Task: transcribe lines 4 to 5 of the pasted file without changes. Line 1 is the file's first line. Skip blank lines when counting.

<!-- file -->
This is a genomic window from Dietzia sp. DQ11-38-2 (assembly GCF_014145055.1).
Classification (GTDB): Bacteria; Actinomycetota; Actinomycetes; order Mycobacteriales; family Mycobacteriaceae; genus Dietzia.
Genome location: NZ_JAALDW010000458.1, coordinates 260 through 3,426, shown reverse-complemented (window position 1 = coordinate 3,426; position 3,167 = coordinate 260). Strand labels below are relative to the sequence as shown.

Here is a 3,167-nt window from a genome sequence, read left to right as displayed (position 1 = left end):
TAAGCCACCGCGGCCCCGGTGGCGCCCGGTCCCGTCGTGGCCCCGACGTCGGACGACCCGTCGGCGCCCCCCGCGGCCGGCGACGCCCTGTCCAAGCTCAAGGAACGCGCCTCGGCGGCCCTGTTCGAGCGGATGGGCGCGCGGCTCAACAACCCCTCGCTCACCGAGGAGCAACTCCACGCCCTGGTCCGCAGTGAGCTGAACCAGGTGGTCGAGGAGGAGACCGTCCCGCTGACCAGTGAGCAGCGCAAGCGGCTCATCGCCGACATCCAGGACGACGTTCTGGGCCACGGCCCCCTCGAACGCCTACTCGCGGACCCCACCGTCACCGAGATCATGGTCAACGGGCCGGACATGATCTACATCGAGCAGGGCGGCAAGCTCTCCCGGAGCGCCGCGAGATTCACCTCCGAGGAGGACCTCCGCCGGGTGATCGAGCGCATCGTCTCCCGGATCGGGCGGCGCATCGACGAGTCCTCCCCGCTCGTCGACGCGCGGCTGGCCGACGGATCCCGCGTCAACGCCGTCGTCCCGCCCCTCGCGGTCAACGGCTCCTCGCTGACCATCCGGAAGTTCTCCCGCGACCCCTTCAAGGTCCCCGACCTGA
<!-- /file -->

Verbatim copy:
Here is a 3,167-nt window from a genome sequence, read left to right as displayed (position 1 = left end):
TAAGCCACCGCGGCCCCGGTGGCGCCCGGTCCCGTCGTGGCCCCGACGTCGGACGACCCGTCGGCGCCCCCCGCGGCCGGCGACGCCCTGTCCAAGCTCAAGGAACGCGCCTCGGCGGCCCTGTTCGAGCGGATGGGCGCGCGGCTCAACAACCCCTCGCTCACCGAGGAGCAACTCCACGCCCTGGTCCGCAGTGAGCTGAACCAGGTGGTCGAGGAGGAGACCGTCCCGCTGACCAGTGAGCAGCGCAAGCGGCTCATCGCCGACATCCAGGACGACGTTCTGGGCCACGGCCCCCTCGAACGCCTACTCGCGGACCCCACCGTCACCGAGATCATGGTCAACGGGCCGGACATGATCTACATCGAGCAGGGCGGCAAGCTCTCCCGGAGCGCCGCGAGATTCACCTCCGAGGAGGACCTCCGCCGGGTGATCGAGCGCATCGTCTCCCGGATCGGGCGGCGCATCGACGAGTCCTCCCCGCTCGTCGACGCGCGGCTGGCCGACGGATCCCGCGTCAACGCCGTCGTCCCGCCCCTCGCGGTCAACGGCTCCTCGCTGACCATCCGGAAGTTCTCCCGCGACCCCTTCAAGGTCCCCGACCTGA